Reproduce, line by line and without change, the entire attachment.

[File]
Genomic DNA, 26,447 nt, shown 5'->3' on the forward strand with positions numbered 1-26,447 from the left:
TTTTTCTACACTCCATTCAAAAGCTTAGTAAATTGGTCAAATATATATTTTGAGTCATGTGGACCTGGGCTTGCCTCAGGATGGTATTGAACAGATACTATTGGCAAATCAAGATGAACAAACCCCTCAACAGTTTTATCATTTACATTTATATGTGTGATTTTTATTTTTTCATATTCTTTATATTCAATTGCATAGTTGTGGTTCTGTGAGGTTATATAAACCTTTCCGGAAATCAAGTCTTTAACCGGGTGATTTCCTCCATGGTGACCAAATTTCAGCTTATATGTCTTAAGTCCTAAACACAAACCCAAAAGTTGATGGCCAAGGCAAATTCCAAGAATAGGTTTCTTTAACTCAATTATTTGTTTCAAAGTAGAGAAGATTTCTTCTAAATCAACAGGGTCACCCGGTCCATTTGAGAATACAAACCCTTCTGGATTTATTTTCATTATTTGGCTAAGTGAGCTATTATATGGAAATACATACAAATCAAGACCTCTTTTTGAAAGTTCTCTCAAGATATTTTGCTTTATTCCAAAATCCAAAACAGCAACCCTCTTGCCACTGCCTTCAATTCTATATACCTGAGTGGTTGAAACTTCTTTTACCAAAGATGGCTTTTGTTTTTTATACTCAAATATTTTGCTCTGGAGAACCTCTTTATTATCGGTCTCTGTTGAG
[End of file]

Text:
Genomic DNA, 26,447 nt, shown 5'->3' on the forward strand with positions numbered 1-26,447 from the left:
TTTTTCTACACTCCATTCAAAAGCTTAGTAAATTGGTCAAATATATATTTTGAGTCATGTGGACCTGGGCTTGCCTCAGGATGGTATTGAACAGATACTATTGGCAAATCAAGATGAACAAACCCCTCAACAGTTTTATCATTTACATTTATATGTGTGATTTTTATTTTTTCATATTCTTTATATTCAATTGCATAGTTGTGGTTCTGTGAGGTTATATAAACCTTTCCGGAAATCAAGTCTTTAACCGGGTGATTTCCTCCATGGTGACCAAATTTCAGCTTATATGTCTTAAGTCCTAAACACAAACCCAAAAGTTGATGGCCAAGGCAAATTCCAAGAATAGGTTTCTTTAACTCAATTATTTGTTTCAAAGTAGAGAAGATTTCTTCTAAATCAACAGGGTCACCCGGTCCATTTGAGAATACAAACCCTTCTGGATTTATTTTCATTATTTGGCTAAGTGAGCTATTATATGGAAATACATACAAATCAAGACCTCTTTTTGAAAGTTCTCTCAAGATATTTTGCTTTATTCCAAAATCCAAAACAGCAACCCTCTTGCCACTGCCTTCAATTCTATATACCTGAGTGGTTGAAACTTCTTTTACCAAAGATGGCTTTTGTTTTTTATACTCAAATATTTTGCTCTGGAGAACCTCTTTATTATCGGTCTCTGTTGAG